There is an old and singular custom, in various parts of Europe, and often practised in our own country, which takes place on the eve of Twelfth Day or Epiphany, and is performed in the following manner. A cake made of rich materials, and large enough to share among all the company, is brought in and divided into as many shares as there are persons present. These pieces, one of which conceals a bean lodged in the outer part of the cake, are tossed up in a napkin. The youngest person in the company comes forward, and having said grace, takes hold of a slice without looking at it, and then addresses the master of the house by these words; “Fabæ Domine, (lord of the bean) who is this for?” An answer is given, and when all the shares are drawn, the guest who finds the bean in his or her possession is declared king or queen of the feast, and becomes possessed of all the rights belonging to the president for the night. When either drinks, if any one in the company neglects to say aloud, “the king” or “the queen drinks,” a fine is lawfully exacted, which consists in a pledge deposited in the hands of some one, to be redeemed after supper by a kiss or a song. Many families in our country have parties on this day, and bake a large cake, putting a gold ring into it instead of a bean, which becomes the property of the lucky one who draws the slice.

But let us go back to Christmas Day again. St. Gregory calls it the ‘festival of festivals,’ and another saint, the ‘chief of all festivals.’ It is consecrated in the Romish church; but almost all persons observe it now. The following lines give a vivid and faithful porrait of ancient Christmas ceremonies, as all old England used to practise in times gone by.

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On Christmas eve the bells were rung;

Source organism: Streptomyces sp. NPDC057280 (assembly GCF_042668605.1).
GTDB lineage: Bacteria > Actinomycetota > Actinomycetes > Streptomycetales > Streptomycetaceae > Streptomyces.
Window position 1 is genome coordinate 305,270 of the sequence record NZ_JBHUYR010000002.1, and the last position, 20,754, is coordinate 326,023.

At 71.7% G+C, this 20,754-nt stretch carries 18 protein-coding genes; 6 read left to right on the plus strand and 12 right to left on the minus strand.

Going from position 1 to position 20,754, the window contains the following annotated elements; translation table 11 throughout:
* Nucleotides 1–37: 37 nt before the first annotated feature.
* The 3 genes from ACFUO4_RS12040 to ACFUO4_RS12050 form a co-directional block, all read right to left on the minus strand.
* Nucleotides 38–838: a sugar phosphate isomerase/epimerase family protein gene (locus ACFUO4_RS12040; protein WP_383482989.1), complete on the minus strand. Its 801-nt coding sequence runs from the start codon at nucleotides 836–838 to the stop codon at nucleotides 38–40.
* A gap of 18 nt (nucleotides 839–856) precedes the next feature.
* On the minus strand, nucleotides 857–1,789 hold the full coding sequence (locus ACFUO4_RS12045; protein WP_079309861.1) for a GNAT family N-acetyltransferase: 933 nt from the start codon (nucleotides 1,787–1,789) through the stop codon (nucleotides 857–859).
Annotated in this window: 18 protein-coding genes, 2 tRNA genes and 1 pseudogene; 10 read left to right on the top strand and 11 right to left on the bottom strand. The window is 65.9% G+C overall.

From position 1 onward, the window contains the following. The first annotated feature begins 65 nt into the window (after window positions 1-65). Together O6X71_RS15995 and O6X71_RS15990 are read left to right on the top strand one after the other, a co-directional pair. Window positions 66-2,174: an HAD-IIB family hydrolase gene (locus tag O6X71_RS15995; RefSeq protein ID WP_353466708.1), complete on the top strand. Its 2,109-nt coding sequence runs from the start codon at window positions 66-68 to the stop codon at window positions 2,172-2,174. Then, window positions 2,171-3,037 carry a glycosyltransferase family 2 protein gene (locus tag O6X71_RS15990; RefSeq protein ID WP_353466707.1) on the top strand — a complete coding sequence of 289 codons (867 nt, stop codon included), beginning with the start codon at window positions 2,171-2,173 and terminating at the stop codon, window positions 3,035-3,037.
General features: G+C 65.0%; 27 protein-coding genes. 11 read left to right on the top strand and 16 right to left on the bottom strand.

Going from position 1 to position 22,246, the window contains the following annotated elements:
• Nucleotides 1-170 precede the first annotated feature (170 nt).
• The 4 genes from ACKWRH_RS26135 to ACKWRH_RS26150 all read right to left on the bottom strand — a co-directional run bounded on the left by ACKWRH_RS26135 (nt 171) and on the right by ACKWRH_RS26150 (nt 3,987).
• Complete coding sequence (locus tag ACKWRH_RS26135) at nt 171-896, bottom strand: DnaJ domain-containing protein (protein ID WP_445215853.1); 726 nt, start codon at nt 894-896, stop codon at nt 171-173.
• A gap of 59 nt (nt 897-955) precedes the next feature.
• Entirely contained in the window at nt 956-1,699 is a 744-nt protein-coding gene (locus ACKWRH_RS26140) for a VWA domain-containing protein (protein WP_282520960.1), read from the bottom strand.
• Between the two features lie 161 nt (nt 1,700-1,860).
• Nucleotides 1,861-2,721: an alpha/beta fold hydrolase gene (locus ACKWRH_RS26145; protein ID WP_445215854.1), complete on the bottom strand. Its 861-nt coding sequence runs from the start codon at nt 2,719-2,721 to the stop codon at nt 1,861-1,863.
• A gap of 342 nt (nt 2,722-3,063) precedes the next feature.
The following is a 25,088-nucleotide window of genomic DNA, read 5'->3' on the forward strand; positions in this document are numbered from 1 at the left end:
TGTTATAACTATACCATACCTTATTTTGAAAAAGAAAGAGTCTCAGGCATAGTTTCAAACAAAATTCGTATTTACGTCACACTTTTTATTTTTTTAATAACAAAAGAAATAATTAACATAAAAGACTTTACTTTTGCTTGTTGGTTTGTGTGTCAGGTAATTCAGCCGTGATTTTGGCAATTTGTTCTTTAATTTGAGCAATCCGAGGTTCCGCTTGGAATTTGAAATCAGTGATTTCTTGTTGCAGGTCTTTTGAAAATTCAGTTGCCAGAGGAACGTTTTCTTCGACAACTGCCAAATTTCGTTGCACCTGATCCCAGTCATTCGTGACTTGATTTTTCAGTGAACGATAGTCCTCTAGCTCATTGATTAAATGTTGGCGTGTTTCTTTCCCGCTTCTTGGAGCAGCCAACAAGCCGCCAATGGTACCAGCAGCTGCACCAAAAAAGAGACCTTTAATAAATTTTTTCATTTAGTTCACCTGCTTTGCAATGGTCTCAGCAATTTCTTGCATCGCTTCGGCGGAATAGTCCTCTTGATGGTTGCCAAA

On Christmas eve the mass was sung;

That only night, in all the year,

Saw the stoled priest the chalice rear.

The damsel donned her kirtle sheen;

The hall was dressed with holy green;

Forth to the wood did merry men go,

To gather in the mistletoe.

Then opened wide the baron’s hall

To vassal, tenant, serf, and all;

Power laid his rod of rule aside,

And ceremony doffed his pride;

The heir, with roses in his shoes,

That night might village partner choose;

The lord, underogating, share

The vulgar game of ‘post and pair.’

All hailed with uncontrolled delight,

And general voice, the happy night,

That to the cottage, as the crown,

Brought tidings of salvation down.

The fire, with well-dried logs supplied,

Went roaring up the chimney wide;

The huge hall-table’s oaken face,

Scrubbed till it shone, the day to grace,

Bore then upon its massive board

No mark to part the ‘squire and lord.

Then was brought in the lusty brawn

By old blue-coated serving-man;

Then the grim boar’s-head frowned on high,

Crested with bays and rosemary.

The wassail round in good brown bowls

Garnished with ribbons, blithely trowls;

There the huge sirloin reeked; hard by

Plum-porridge stood, and Christmas pie;

Nor failed old Scotland to produce,

At such high tide, her savoury goose.

Then came the merry maskers in,

And carols roared with blithesome din;

If unmelodious was the song,

It was a hearty note, and strong.

Who lists may in their mumming see

Traces of antient mystery;

White shirts supplied the masquerade,

And smutted cheeks the visors made;

But, O, what maskers richly dight

Can boast of bosoms half so light

England was merry England, when

Old Christmas brought his sports again.

’Twas Christmas broached the mightiest ale;

’Twas Christmas told the merriest tale;

A Christmas gambol oft could cheer

The poor man’s heart through half the year.